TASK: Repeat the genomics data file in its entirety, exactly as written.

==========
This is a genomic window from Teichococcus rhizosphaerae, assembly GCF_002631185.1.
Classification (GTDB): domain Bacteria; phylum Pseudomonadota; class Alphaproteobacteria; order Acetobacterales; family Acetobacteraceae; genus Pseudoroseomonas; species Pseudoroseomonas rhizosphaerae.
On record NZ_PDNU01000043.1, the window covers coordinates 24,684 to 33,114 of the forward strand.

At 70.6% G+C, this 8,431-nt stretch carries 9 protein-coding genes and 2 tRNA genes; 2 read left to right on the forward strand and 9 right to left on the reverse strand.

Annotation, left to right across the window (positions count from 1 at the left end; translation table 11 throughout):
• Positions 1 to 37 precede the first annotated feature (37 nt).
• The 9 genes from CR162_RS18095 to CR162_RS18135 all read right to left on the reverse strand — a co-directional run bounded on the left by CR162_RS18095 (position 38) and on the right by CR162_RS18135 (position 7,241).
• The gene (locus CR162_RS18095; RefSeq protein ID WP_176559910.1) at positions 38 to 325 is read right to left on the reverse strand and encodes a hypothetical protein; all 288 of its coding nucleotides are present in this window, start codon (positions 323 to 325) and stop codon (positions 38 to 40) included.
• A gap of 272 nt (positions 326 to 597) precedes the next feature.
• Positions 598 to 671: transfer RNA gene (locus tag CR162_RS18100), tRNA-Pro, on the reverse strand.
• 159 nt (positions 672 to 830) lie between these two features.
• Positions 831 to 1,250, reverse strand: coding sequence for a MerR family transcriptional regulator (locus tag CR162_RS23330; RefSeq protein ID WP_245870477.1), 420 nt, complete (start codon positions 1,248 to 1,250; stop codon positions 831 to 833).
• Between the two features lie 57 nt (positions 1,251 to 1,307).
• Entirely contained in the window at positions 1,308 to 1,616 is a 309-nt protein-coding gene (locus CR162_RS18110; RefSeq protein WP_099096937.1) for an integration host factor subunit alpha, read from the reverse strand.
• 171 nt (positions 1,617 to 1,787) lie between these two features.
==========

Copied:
This is a genomic window from Teichococcus rhizosphaerae, assembly GCF_002631185.1.
Classification (GTDB): domain Bacteria; phylum Pseudomonadota; class Alphaproteobacteria; order Acetobacterales; family Acetobacteraceae; genus Pseudoroseomonas; species Pseudoroseomonas rhizosphaerae.
On record NZ_PDNU01000043.1, the window covers coordinates 24,684 to 33,114 of the forward strand.

At 70.6% G+C, this 8,431-nt stretch carries 9 protein-coding genes and 2 tRNA genes; 2 read left to right on the forward strand and 9 right to left on the reverse strand.

Annotation, left to right across the window (positions count from 1 at the left end; translation table 11 throughout):
• Positions 1 to 37 precede the first annotated feature (37 nt).
• The 9 genes from CR162_RS18095 to CR162_RS18135 all read right to left on the reverse strand — a co-directional run bounded on the left by CR162_RS18095 (position 38) and on the right by CR162_RS18135 (position 7,241).
• The gene (locus CR162_RS18095; RefSeq protein ID WP_176559910.1) at positions 38 to 325 is read right to left on the reverse strand and encodes a hypothetical protein; all 288 of its coding nucleotides are present in this window, start codon (positions 323 to 325) and stop codon (positions 38 to 40) included.
• A gap of 272 nt (positions 326 to 597) precedes the next feature.
• Positions 598 to 671: transfer RNA gene (locus tag CR162_RS18100), tRNA-Pro, on the reverse strand.
• 159 nt (positions 672 to 830) lie between these two features.
• Positions 831 to 1,250, reverse strand: coding sequence for a MerR family transcriptional regulator (locus tag CR162_RS23330; RefSeq protein ID WP_245870477.1), 420 nt, complete (start codon positions 1,248 to 1,250; stop codon positions 831 to 833).
• Between the two features lie 57 nt (positions 1,251 to 1,307).
• Entirely contained in the window at positions 1,308 to 1,616 is a 309-nt protein-coding gene (locus CR162_RS18110; RefSeq protein WP_099096937.1) for an integration host factor subunit alpha, read from the reverse strand.
• 171 nt (positions 1,617 to 1,787) lie between these two features.